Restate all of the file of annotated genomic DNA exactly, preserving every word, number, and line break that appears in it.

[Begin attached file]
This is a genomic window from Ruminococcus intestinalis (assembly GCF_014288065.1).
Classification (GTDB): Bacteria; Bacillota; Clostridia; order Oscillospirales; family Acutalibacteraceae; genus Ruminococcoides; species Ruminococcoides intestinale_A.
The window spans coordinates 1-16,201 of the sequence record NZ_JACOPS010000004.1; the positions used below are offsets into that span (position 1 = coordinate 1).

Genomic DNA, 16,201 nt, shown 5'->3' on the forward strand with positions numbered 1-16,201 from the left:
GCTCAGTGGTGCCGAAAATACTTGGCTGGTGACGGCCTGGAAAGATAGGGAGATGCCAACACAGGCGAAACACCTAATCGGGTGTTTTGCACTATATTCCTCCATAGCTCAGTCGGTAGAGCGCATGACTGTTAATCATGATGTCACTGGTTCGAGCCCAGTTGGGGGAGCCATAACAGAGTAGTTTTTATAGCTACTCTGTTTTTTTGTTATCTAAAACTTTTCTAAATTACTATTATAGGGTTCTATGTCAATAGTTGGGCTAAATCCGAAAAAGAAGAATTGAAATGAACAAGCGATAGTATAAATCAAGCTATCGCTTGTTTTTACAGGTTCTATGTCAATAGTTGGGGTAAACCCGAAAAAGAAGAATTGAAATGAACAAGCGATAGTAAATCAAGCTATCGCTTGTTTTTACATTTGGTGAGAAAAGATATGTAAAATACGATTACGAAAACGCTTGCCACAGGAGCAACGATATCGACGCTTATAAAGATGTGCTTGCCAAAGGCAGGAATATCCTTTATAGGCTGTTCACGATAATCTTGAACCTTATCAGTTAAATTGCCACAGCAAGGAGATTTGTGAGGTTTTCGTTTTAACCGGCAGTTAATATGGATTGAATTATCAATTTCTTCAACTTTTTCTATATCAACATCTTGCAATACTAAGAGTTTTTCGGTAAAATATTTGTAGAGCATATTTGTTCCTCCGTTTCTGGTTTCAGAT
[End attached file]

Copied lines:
This is a genomic window from Ruminococcus intestinalis (assembly GCF_014288065.1).
Classification (GTDB): Bacteria; Bacillota; Clostridia; order Oscillospirales; family Acutalibacteraceae; genus Ruminococcoides; species Ruminococcoides intestinale_A.
The window spans coordinates 1-16,201 of the sequence record NZ_JACOPS010000004.1; the positions used below are offsets into that span (position 1 = coordinate 1).

Genomic DNA, 16,201 nt, shown 5'->3' on the forward strand with positions numbered 1-16,201 from the left:
GCTCAGTGGTGCCGAAAATACTTGGCTGGTGACGGCCTGGAAAGATAGGGAGATGCCAACACAGGCGAAACACCTAATCGGGTGTTTTGCACTATATTCCTCCATAGCTCAGTCGGTAGAGCGCATGACTGTTAATCATGATGTCACTGGTTCGAGCCCAGTTGGGGGAGCCATAACAGAGTAGTTTTTATAGCTACTCTGTTTTTTTGTTATCTAAAACTTTTCTAAATTACTATTATAGGGTTCTATGTCAATAGTTGGGCTAAATCCGAAAAAGAAGAATTGAAATGAACAAGCGATAGTATAAATCAAGCTATCGCTTGTTTTTACAGGTTCTATGTCAATAGTTGGGGTAAACCCGAAAAAGAAGAATTGAAATGAACAAGCGATAGTAAATCAAGCTATCGCTTGTTTTTACATTTGGTGAGAAAAGATATGTAAAATACGATTACGAAAACGCTTGCCACAGGAGCAACGATATCGACGCTTATAAAGATGTGCTTGCCAAAGGCAGGAATATCCTTTATAGGCTGTTCACGATAATCTTGAACCTTATCAGTTAAATTGCCACAGCAAGGAGATTTGTGAGGTTTTCGTTTTAACCGGCAGTTAATATGGATTGAATTATCAATTTCTTCAACTTTTTCTATATCAACATCTTGCAATACTAAGAGTTTTTCGGTAAAATATTTGTAGAGCATATTTGTTCCTCCGTTTCTGGTTTCAGAT